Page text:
DENVER — About 70 protesters complaining about a lack of access to Republican U.S. Sen. Cory Gardner, and about his policy positions, held signs and chanted outside the Hyatt Regency hotel in the Denver Tech Center as he addressed the Colorado Water Congress on Friday morning.
“I just want you to know that I’m applying for your membership chairman and will do what I can to make sure that any new attendee outside is paying their dues,” Gardner said at the opening of his remarks, acknowledging the protesters outside the hotel to his audience of water professionals.
After his remarks to the Water Congress audience, Gardner was asked during a question-and-answer period if he could address whether he felt he was being accessible to his constituents.
“Well, I’m glad you were able to ask that question in person,” Gardner said to much laughter and applause in the crowded hotel ballroom.
The question had been posed by a reporter from Aspen Journalism, who had paid to attend the Water Congress conference, and had just been outside talking to the protesters. Access to the ballroom where Gardner was speaking had been controlled by security guards and was limited to those wearing a conference badge.
“Over the past year I have traveled and visited every single county in Colorado, been to all 64,” Gardner said, in a more serious vein. “Since Jan. 1, we’ve received over 25,000 letters that we’ve responded to. In the two years I’ve been in office, we’ve received over half a million pieces of correspondence. We have less than 40 people to respond to every single one of those.”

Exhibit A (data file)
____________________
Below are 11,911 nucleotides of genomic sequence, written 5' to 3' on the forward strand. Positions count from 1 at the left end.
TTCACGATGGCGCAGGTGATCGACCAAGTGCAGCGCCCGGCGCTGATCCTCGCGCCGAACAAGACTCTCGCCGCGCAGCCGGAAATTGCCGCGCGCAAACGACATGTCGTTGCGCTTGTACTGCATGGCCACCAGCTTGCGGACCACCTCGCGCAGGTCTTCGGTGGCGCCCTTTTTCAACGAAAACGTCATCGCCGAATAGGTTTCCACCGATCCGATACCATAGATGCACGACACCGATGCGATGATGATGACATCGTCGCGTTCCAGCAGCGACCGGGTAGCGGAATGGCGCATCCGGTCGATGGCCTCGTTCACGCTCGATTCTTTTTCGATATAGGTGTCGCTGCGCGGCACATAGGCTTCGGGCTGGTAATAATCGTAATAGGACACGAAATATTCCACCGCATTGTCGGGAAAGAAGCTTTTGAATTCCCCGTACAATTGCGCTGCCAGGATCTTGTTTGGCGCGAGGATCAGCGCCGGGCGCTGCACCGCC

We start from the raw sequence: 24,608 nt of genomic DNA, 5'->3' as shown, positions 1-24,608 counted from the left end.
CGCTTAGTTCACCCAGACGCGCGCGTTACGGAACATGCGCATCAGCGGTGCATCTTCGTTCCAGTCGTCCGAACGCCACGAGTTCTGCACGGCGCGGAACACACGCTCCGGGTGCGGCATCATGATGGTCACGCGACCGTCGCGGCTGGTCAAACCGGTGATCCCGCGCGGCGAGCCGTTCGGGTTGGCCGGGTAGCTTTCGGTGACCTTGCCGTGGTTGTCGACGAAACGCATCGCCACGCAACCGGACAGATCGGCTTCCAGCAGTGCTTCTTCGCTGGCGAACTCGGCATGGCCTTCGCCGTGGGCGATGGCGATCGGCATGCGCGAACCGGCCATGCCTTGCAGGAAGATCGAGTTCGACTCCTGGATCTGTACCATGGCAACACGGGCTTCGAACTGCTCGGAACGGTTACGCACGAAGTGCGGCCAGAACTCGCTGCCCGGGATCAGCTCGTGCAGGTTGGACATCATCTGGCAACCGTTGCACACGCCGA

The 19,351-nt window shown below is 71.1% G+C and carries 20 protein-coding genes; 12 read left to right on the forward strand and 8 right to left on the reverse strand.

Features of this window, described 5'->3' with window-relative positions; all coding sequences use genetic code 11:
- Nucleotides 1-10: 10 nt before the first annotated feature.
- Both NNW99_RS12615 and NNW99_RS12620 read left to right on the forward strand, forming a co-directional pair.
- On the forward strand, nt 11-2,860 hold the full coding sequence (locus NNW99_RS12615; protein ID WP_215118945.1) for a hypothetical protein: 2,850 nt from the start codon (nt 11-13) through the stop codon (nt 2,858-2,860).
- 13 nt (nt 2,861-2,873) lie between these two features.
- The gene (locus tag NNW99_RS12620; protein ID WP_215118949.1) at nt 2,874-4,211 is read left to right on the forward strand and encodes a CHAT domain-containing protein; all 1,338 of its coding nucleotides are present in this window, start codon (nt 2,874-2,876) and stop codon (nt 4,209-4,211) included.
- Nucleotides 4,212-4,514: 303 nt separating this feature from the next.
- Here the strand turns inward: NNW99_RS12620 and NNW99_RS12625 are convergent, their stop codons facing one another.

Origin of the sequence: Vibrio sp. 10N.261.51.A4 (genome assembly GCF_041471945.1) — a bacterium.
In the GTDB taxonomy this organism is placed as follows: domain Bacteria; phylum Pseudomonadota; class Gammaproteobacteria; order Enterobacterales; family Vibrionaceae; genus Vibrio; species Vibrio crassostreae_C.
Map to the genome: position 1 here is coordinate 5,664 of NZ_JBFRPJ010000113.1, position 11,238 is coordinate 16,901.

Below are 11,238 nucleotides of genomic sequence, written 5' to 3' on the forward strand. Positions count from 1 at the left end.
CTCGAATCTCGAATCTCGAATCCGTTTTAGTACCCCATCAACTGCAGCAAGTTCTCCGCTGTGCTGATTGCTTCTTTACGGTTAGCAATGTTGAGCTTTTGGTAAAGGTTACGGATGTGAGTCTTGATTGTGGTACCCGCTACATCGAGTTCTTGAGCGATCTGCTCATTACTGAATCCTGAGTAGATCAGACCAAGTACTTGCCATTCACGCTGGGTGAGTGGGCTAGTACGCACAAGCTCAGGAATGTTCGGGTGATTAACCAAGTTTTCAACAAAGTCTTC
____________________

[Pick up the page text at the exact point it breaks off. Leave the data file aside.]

Gardner also said that his offices have successfully worked on over 3,000 requests for assistance from constituents so far during his tenure.
“We have eight offices,” said Gardner, who was elected to the Senate in 2014 after serving two terms in the House. “I’m very proud of the work that they do. Whether you are in Yuma or whether you are in Durango or Grand Junction, we try and get them out and about throughout the state.
“In the case of Darlene, that’s a one-woman shop,” Gardner said, referring to the staff person who works in his office in Yuma. “And Darlene’s not there today. And she’s not always going to be in her office every day because I want her learning the issues, visiting the state, and talking with constituents. That’s very important to me. I pride myself on the best constituent service in the state of Colorado.”
Calls from New York and California?
Gardner also alluded to the flood of calls his office has been receiving in the wake of President Trump’s inaugural.